Spent several weekends dining & exploring Denver, CO. Started the food tour with excellent Greek food in my son’s neighborhood. He moved here just over a year ago and loves this city of sunshine and diversity. It was fun to explore Denver through his eyes, including this view of the rooftop dining room of the Ale House. I’m not into craft beers like he is, but we both ordered Buffalo wings and bison burgers (sans bun) which were excellent.
We drove a few blocks to the 16th Street Marketplace in search of ice cream for dessert, and watched kids play in the fountain on a hot summer’s night. The trendy ice cream venue inside the Station served up several vegan options in addition to good old-fashioned ice cream. My lactose-free self enjoyed the Rocky Road made with soy milk.
We opted for a splurge at the Denver Nature and Science Museum on a different day. It was $21 apiece for museum access plus an IMAX movie. We allowed 4 hours to wander the three main floors before settling down to watch a movie about Space Exploration. I estimate we only saw about 75% of the permanent exhibits and none of the temporary ones before it was time for the movie.
I kept telling my son to watch for the big game while we were at Rocky Mountain National Park. I saw the backside of a moose there, but this view was much better. The panoramas in each exhibit were outstanding. It made me sad to see so many stuffed birds in the Northern & Rare Birds hall, as I’d rather view them flying about, but I have to give this museum credit for creating realistic scenes.
Our favorite section was Prehistoric Journey, including these part fossil-part cast skeletons of dinosaurs discovered in the Denver area. This led to curiosity about the many fossils and tracks found in this geologically rich area, and I later went for a tour of Dinosaur Ridge in Morrison, CO.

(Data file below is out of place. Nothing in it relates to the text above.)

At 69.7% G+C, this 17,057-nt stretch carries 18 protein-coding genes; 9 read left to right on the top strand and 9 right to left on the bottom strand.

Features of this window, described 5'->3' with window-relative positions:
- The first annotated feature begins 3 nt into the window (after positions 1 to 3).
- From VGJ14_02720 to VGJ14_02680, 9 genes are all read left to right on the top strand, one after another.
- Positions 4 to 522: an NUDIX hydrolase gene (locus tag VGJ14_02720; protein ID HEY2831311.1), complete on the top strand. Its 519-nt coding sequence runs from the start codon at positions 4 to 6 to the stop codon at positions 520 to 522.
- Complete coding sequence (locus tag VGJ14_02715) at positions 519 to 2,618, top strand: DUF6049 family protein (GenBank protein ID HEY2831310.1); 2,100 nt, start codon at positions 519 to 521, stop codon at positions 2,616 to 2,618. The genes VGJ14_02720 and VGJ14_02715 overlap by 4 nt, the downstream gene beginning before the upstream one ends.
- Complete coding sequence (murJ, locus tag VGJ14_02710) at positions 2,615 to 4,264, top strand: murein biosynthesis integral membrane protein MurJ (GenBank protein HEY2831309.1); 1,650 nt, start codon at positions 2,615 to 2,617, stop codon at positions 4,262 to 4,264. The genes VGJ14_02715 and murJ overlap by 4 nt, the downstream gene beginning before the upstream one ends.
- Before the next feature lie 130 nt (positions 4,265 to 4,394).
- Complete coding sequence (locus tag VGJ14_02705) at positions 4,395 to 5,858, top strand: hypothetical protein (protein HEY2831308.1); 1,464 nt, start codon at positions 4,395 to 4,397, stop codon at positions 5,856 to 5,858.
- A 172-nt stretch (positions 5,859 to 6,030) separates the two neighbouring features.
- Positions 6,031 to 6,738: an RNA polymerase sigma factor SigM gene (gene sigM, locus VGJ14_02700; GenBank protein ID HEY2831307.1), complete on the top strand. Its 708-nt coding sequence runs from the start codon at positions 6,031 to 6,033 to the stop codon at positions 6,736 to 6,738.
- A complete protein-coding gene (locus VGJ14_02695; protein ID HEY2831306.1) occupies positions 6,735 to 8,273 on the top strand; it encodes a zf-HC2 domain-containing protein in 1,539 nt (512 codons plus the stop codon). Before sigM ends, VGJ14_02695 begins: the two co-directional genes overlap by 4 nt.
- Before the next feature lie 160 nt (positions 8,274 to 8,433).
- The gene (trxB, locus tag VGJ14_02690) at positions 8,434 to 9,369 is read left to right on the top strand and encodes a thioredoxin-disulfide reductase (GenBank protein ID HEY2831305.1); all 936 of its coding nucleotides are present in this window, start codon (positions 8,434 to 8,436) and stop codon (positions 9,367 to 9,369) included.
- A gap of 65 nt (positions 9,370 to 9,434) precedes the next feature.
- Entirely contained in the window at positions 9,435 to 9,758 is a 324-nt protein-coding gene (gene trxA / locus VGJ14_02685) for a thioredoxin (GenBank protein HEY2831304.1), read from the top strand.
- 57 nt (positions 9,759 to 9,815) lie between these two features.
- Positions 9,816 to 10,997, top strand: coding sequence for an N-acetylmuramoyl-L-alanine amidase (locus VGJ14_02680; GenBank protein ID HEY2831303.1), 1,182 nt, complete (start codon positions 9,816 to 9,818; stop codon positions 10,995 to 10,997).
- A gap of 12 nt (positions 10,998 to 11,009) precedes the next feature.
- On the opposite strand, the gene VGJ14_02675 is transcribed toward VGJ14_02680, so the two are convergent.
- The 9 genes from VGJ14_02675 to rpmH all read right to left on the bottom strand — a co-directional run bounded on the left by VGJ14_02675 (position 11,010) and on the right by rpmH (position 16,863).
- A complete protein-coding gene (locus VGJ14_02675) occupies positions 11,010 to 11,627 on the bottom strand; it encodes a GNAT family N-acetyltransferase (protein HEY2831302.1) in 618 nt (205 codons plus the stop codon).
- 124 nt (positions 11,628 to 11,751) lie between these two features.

Other highlights included the SAME Café, a successful social program disguised to look like a restaurant, contra dancing, and trips to neighboring attractions, like Rocky Mountain National Park. Before I hit the road, I subscribed to a handful of discount programs, including America the Beautiful. My $40 pass (plus a $5 handling fee) saved us $20 on the entrance to the park and $15 towards a visit to another National Park a few weeks later. Any other National Park fees I save in the next year will be gravy. The cost is even more reason for seniors.
We were both stunned at the beauty and diversity of ecosystems as we made our way up Trail Ridge Road, the highest highway in the country, up and over the Continental Divide. The birder in me wondered what this part parrot/part dove/part mockingbird creature was until I got online and learned the name of Clark’s nutcracker. There were several near the lookout point at one of the highest peaks, and when they flew, their tails flashed black and white, similar to a mocker.
Yes, I got a little queasy when this toddler was perched near the cliff’s edge to visit a chipmunk. My son thought it was interesting to hear visitors from around the world call to the chipmunk in unique ways. No one can resist the charm of a chipmunk.
Each lookout offered more and more awe-inspiring views. Can you imagine ice fields still hanging around in July?
But my favorite view was watching my grown son marvel at the beauty of this country. That was priceless, and one of the reasons why I sold my house to RV full-time. Time spent with him, or meeting up with old soul friends, or connecting with new ones, is worth every sacrifice. And the time I spend taking pictures, detailing my adventures, and inspiring you to live your dreams is my way of giving back to this wonderful life.
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